Bahawalpur  is a city located in Punjab province of Pakistan. The city used to be the capital of the Bahawalpur princely state, now the Bahawalpur District. It is the 13th most populous metropolitan area of Pakistan.Bahawalpur District  is one of the districts of Punjab, Pakistan. Its capital is Bahawalpur city. According to the 1998 Census of Pakistan it had a population of 2,433,091 of which 27.01% were urban ,Bahawalpur district covers 24,830 km. Approximately two-thirds of the district (16,000 km) is covered by the Cholistan Desert, which extends into the Thar Desert of India. The district is a major producer of cotton.It is located in the south of the Punjab province, Bahawalpur district is bordered by India to its south and south east, Bahawalnagar to its north east, Vehari, Lodhran and Multan to its north, Rahimyar Khan to its west and Muzaffargarh to its north west.

City Council:Government of Punjab
Type:Capital of the Bahawalpur princely state,
Local Language Name:Saraiki, Punjabi and Urdu
Coordinates :29°23’44
District:Bahawalpur District
Elevation:461 m (1,512 ft)
Union councils:36
Official Language:Urdu
Native Language:Punjabi
Other Languages:Urdu,Punabi,English
Government Type:Government of Punjab
Total Area:237.2 km2 (91.6 sq mi)
Density:4,400/km2 (11,000/sq mi)
Total Population:1,052,000 (2014)
Time zone
Time zone:PKT (UTC+5)
Postal code:63100
Dialing code:062
Vehicle registration:Three letters beginning with B and random four numbers

Bahawalpur Night ImageBahawalpur MuseumBahawalpur AirportBahawalpur Railway StationBahawalpur City View


Bahawalpur Beautiful Palace


Bahawalpur Historical Place

The princely state of Bahawalpur was founded in 1802 by Nawab Mohammad Bahawal Khan II after the break-up of the Durrani Empire. The city is over 4.51 kilometres long. Nawab Mohammad Bahawal Khan III signed a treaty with the British on 22 February 1833, guaranteeing the independence of the Nawab. The state acceded to Pakistan on 7 October 1947 when Nawab Sadiq Muhammad Khan Abbasi V Bahadur[1] . “Bahawalpur Abbas-i Dynasty decided to join Pakistan fifty days after independence.In 711 A.D. the various parts of Punjab and whole Sindh came under the Arab rule when Muhammad Bin Qasim had conquered Sindh, Multan and surrounding areas of Shorkot. The region came securely under Umayyad Caliphate. The tribes known as Arain in the region are the decadents of those Arab soldiers who accompanied Muhammad Bin Qasim.Sultan Mahmud Ghaznavi took over the region in 997 C.E. Ghaznavid dynasty empire established by his father, Sultan Sebuktegin, In 1005 he conquered the Shahis in Kabul in 1005, and followed it by the conquests of Punjab region. The Delhi Sultanate and later Mughal Empire ruled the region. The Punjab region became predominantly Muslim due to missionary Sufi saints whose dargahs dot the landscape of Punjab. During the period of British rule, Bahawalpur District increased in population and importance.The district capital Bahawalpur, which lies just south of the Sutlej River, was founded in 1748 by Muhammad Bahawal Khan and was incorporated as a municipality in 1874. After the decline of the Mughal Empire, the Sikh Empire invaded some towns of modern Pakistan’s Punjab province but Bahawalpur had a stronghold of the state’s Abbasi nawabs in the city management and the town was free of Sikh empire. In 1836 Bahawalpur stopped paying tribute to Sikh empire, the state’s army had defend the territory valiantly and openly declared independence. The founder of the State of Bahawalpur was Nawab Bahawal Khan Abbasi I. The Abbasi family ruled over the State for more than 200 years (1748 to 1954). During the rule of the last Nawab Sir Sadiq Muhammad Khan Abbasi V, Bahawalpur State was merged with Pakistan. During the 1960s (1954) the Nawab agreed (Agreement Dated 3 October 1947) for Bahawalpur to be absorbed into modern Pakistan. He was however given special privileges including the right to import several cars duty-free each year. Bahawalpur was formerly the capital of the state and now is the District and Divisional Headquarters of Bahawalpur Division.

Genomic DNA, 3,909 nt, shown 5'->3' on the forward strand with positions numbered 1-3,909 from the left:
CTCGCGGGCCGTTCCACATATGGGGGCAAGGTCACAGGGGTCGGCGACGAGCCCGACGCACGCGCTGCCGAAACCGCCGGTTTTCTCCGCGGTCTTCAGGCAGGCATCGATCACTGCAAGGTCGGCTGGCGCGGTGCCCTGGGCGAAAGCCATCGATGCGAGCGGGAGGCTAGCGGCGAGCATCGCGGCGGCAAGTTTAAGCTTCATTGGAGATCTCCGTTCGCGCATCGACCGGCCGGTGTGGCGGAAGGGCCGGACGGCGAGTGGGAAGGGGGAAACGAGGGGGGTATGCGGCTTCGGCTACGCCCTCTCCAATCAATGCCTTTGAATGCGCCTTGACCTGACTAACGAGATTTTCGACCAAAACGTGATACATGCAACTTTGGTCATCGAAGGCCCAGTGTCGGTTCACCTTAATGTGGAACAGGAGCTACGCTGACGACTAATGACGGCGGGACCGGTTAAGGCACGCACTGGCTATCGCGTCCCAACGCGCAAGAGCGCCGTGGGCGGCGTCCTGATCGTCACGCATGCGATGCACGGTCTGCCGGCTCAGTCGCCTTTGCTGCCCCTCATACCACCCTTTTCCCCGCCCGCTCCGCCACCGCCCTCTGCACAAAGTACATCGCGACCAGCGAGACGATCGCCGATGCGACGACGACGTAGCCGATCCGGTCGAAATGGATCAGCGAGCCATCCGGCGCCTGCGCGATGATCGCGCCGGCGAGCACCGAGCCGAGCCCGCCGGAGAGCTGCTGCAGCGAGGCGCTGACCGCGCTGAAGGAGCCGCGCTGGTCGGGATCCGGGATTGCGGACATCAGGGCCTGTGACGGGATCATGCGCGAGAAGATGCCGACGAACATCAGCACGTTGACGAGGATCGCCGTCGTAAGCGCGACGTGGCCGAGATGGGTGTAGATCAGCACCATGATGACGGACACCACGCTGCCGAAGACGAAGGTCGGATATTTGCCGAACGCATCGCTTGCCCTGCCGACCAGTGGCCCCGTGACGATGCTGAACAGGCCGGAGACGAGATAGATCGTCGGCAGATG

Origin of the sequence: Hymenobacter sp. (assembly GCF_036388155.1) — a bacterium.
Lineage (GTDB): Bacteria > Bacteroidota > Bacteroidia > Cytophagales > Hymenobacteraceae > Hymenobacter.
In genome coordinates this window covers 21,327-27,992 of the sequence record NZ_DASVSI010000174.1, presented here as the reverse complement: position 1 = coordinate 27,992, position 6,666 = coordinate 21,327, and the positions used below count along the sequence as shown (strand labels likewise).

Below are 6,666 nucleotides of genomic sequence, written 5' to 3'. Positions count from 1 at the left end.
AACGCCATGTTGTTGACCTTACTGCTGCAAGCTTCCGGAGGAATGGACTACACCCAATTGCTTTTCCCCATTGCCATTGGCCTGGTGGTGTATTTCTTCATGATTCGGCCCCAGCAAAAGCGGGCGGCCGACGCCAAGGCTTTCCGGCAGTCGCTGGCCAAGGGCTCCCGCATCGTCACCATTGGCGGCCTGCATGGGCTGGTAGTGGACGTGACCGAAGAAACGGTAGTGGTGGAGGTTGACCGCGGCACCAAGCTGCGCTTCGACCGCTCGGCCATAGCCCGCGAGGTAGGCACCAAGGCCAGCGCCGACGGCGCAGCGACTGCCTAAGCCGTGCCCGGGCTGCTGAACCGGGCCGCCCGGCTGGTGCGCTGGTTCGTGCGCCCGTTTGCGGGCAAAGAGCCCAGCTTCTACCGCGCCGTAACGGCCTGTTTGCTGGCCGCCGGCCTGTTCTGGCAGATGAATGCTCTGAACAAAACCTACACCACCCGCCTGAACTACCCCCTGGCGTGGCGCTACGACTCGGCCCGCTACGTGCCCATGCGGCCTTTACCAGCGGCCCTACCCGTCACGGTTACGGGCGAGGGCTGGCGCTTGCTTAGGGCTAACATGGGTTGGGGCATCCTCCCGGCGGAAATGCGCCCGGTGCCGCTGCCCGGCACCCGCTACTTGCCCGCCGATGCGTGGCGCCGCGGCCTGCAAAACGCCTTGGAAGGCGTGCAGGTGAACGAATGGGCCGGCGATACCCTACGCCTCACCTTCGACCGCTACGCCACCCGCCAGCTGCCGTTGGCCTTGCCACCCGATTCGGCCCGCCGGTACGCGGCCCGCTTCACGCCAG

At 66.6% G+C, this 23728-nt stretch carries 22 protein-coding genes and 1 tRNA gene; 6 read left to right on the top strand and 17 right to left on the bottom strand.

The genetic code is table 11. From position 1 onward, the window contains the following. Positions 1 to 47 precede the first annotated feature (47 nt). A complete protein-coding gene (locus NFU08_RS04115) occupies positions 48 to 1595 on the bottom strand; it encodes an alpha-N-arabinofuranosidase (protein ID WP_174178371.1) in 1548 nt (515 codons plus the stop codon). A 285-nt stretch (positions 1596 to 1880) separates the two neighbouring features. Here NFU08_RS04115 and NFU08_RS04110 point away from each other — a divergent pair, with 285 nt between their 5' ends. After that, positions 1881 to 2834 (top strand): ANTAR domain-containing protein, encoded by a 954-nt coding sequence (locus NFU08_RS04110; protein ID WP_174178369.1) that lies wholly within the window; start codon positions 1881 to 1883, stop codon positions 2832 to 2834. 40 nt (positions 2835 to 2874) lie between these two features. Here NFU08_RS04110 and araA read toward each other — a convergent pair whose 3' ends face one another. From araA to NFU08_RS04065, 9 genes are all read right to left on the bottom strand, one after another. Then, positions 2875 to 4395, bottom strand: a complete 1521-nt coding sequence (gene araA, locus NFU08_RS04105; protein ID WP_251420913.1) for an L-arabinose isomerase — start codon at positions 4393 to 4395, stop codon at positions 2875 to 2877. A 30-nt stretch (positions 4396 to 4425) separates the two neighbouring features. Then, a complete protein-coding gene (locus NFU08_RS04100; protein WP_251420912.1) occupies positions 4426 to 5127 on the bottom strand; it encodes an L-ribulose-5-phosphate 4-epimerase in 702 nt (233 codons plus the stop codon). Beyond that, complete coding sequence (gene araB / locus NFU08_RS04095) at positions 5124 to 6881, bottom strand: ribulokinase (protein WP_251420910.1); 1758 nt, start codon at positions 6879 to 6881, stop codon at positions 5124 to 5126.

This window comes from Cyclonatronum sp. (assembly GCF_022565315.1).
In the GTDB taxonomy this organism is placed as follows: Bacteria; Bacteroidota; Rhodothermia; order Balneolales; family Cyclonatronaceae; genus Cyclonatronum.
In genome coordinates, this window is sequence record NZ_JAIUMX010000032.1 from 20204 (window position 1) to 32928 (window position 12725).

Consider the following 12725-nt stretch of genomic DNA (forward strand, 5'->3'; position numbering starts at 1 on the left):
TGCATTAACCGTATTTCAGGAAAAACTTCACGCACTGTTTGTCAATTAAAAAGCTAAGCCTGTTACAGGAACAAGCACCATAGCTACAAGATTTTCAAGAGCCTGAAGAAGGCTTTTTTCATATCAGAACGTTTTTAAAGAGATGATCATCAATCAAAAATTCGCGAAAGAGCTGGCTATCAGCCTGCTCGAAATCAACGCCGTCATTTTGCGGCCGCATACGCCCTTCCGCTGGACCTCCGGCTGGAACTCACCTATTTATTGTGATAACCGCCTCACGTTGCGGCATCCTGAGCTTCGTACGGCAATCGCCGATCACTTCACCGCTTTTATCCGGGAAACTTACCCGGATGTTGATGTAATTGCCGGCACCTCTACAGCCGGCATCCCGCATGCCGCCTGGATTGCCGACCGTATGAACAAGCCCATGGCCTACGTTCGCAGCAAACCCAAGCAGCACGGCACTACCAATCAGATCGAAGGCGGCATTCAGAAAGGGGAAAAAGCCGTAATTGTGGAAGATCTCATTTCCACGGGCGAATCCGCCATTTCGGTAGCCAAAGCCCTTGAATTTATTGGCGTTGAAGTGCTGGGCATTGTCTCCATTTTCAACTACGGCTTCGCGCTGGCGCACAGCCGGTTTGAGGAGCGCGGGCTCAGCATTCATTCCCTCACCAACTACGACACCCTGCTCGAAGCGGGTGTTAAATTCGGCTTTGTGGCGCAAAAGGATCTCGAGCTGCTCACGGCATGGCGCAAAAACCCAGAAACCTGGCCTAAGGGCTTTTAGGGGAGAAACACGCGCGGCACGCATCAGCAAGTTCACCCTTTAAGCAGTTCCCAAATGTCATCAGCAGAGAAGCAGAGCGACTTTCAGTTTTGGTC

Climate and Soil Conditions

Bahawalpur Nice View